"In particular, of course, I have loved my law and political science classes. I love to study the dichotomy between law and morality — what's right, what's wrong, and how we can have laws that are not morally correct. Last spring I took a course on gender and politics with associate professor Monica Schneider. It was a great class in which she brought the whole concept of gender into politics, reminding us how women impact the political world and that perhaps we need more women in positions of power.

"I don't yet know my future path, but one of the things that I love most about global politics is that it's so broad — I can focus on security, education, immigration, human rights. I don't even have to stick to just one. I like having the freedom to change so much that it's very important to me to just follow my passions."

Analyzing Public Education Funding Disparities among Schools in Ohio

"I consider myself a conflict seeker — in other words, whenever there's a socio-political conflict, I'm eager to find the solution. I'm really drawn to that, and there have even been times when I'll create a little conflict in order to solve it! Of course, my family has never liked that aspect about me so much.

"I look at issues within the framework of social justice. Since moving here to the US from Brazil and becoming part of a completely different reality made me realize that there are things in life that should not be the way they are. As human beings, we have a responsibility to fix it. As one of the privileged members of society, I feel if we don't try to fix something, who will?

"With this in mind, in summer 2018 I received an Undergraduate Summer Scholarship to work on a project that I'd been interested in since before I came to Miami. I worked with Amanda Gatewood, a former assistant professor at Miami who is also an awesome political scientist. I conducted research on discrimination in the American public school system, primarily how funding is distributed by the government. Some schools receive more money than others, and it so happens that African-American and Hispanic-majority schools tend to receive less support than schools that are mostly white.

"I learned that the reason is connected to property taxes, which is how most public school funding is calculated. Because African Americans and Hispanics tend to receive less income than white Americans, they live in poorer neighborhoods. As a consequence, schools in those neighborhoods pay less property taxes. This problem was so serious here in Ohio that there was a case considered by the Ohio Supreme Court, which concluded that our method of funding public schools is unconstitutional.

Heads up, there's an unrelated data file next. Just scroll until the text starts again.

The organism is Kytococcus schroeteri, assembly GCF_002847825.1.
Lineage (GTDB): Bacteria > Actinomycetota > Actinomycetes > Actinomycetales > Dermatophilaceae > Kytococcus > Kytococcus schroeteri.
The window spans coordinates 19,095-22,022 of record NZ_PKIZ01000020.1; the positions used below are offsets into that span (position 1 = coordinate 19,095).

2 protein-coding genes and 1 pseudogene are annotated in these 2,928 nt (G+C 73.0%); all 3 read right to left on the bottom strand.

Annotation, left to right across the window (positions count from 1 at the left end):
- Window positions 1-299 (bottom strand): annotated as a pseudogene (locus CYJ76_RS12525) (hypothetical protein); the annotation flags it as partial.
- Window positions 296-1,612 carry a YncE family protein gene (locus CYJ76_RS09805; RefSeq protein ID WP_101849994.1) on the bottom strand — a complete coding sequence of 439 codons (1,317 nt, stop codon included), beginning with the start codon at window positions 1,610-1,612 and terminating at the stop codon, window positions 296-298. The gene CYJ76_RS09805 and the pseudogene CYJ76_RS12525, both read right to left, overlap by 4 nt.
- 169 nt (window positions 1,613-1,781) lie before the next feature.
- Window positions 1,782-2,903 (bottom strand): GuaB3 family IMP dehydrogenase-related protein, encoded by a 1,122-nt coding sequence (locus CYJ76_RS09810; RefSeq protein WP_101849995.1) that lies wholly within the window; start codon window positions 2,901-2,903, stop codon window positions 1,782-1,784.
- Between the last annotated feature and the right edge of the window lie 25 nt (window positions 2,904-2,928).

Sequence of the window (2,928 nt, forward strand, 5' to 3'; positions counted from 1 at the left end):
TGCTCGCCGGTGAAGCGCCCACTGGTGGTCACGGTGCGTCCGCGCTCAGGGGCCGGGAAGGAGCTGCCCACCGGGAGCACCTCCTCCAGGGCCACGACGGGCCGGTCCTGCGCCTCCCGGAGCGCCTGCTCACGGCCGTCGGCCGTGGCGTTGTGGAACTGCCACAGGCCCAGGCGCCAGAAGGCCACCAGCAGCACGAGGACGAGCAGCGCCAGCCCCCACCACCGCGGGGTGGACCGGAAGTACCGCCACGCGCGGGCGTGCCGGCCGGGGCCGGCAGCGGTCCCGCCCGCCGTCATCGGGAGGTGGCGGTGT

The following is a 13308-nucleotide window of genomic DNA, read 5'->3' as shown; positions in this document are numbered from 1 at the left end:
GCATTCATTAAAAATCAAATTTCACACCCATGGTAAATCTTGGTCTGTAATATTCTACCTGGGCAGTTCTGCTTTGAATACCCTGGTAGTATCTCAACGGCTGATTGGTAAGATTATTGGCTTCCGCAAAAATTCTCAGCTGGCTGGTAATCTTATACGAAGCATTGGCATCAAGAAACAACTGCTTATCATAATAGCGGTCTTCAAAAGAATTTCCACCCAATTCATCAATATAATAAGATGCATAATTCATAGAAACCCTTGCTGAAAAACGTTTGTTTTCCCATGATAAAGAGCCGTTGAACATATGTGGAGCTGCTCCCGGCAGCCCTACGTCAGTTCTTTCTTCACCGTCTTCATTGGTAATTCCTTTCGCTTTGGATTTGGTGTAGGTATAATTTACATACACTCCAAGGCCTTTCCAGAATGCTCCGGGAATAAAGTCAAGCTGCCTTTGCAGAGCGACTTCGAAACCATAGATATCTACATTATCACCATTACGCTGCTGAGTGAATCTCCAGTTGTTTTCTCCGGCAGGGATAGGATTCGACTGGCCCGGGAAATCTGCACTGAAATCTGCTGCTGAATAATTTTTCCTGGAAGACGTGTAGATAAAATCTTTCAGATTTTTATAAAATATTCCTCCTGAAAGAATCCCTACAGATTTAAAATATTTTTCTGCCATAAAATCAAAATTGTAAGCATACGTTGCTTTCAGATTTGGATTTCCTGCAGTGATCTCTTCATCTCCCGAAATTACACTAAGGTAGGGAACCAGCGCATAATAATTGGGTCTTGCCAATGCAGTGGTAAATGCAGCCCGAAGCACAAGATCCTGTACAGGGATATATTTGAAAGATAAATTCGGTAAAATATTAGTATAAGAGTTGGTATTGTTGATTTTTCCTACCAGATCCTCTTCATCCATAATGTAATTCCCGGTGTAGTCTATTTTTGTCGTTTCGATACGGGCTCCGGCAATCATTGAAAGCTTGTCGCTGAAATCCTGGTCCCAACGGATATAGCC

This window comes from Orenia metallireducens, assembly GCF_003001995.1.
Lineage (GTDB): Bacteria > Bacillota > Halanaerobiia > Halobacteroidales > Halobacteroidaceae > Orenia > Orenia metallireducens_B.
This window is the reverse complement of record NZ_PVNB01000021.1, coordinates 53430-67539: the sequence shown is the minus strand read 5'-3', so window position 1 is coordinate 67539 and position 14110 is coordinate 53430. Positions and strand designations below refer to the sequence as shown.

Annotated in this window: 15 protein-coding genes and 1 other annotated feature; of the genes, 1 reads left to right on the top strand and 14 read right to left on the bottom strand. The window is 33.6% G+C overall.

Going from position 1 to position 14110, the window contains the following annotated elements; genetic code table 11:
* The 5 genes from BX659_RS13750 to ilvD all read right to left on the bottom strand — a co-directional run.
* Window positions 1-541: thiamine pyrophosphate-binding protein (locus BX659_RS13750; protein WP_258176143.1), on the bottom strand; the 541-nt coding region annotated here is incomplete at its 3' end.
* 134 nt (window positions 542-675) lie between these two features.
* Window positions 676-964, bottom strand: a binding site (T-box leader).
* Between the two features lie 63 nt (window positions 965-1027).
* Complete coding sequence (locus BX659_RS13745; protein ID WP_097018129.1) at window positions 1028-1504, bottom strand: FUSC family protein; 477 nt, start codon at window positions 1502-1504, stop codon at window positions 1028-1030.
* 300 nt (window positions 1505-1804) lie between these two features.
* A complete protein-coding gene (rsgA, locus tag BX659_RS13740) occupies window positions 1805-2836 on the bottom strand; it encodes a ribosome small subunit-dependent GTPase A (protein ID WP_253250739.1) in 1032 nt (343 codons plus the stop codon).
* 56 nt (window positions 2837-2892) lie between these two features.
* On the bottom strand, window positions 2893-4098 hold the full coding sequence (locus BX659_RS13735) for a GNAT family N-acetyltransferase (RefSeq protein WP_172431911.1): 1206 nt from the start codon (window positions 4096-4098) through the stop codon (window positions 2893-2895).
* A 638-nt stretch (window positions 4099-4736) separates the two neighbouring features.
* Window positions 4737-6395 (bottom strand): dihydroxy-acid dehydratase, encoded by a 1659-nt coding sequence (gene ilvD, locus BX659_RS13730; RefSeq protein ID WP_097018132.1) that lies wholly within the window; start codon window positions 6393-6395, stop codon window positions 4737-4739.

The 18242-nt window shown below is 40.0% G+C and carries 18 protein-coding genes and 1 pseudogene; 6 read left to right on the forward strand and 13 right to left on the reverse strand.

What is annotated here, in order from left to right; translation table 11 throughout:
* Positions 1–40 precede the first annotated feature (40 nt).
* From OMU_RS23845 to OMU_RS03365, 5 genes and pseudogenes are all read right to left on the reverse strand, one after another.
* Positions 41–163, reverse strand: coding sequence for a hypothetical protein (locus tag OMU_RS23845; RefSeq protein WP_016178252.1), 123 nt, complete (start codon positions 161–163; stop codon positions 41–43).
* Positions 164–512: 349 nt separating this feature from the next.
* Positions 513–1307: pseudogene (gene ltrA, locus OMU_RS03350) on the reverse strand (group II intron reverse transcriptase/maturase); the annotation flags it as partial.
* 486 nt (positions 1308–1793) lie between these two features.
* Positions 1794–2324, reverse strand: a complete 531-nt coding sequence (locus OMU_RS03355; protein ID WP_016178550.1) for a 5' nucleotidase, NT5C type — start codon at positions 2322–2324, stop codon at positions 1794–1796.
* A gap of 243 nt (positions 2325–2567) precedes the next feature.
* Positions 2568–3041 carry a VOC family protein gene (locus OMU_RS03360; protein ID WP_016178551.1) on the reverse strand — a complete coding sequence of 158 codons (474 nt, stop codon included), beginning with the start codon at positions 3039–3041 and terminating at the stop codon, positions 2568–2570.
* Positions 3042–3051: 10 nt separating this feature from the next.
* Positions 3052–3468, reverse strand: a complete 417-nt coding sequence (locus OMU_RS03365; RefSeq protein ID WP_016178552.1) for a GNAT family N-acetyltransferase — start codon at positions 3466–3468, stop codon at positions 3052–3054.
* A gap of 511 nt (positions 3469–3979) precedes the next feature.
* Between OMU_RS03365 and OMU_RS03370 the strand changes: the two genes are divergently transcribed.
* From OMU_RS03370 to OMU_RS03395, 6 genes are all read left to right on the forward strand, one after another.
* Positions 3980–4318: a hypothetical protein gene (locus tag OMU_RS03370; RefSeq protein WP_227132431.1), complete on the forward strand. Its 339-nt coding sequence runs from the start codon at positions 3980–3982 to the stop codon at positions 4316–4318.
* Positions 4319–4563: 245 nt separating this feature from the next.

"Here in the US, education is not treated as a fundamental right at the federal level — it's really up to the states. Every state has a different take on public education funding, which to me makes no sense. After all, education is education! Within the 50 public schools in the greater Cincinnati area that I researched, I was shocked to find that schools in wealthy neighborhoods were spending an average of about $16,000 per student annually, while many schools in lower income areas were only investing $5,000.

"Most of the world has the impression that discrimination in the US is merely something that happened in the past. However, I believe that institutional racism still exists. Maybe it's not intentional and no particular group is to blame, but I still want to help determine how things can be done better, because every human being should have the same opportunities. We all may make our own mistakes, but we should be allowed to choose our own paths."

Advice to Students

"I'm very grateful to wake up every morning and go to class, and I've recently expressed to my mom how grateful I am to her for making all of this possible. My advice to every college student is to follow what you are truly passionate about. Find out what sets your soul on fire and pursue it like crazy, because if you wake up happy about your classes, that means you should be able to wake up happy about your job.

"Don't get stuck in a career that you don't like just because you're making money and it's providing you with material things. Go for what you truly love. You're allowed to change your mind! Perhaps what you like today is not what you're going to like in 5 years.

"When someone asks me what I want to be in the future, I tell them I don't know. I'm not going to be the same person in 5 years, and I'm fine with not knowing. What matters is how happy I feel in the morning and at the end of the day with the choices that I've made."

[March 2019]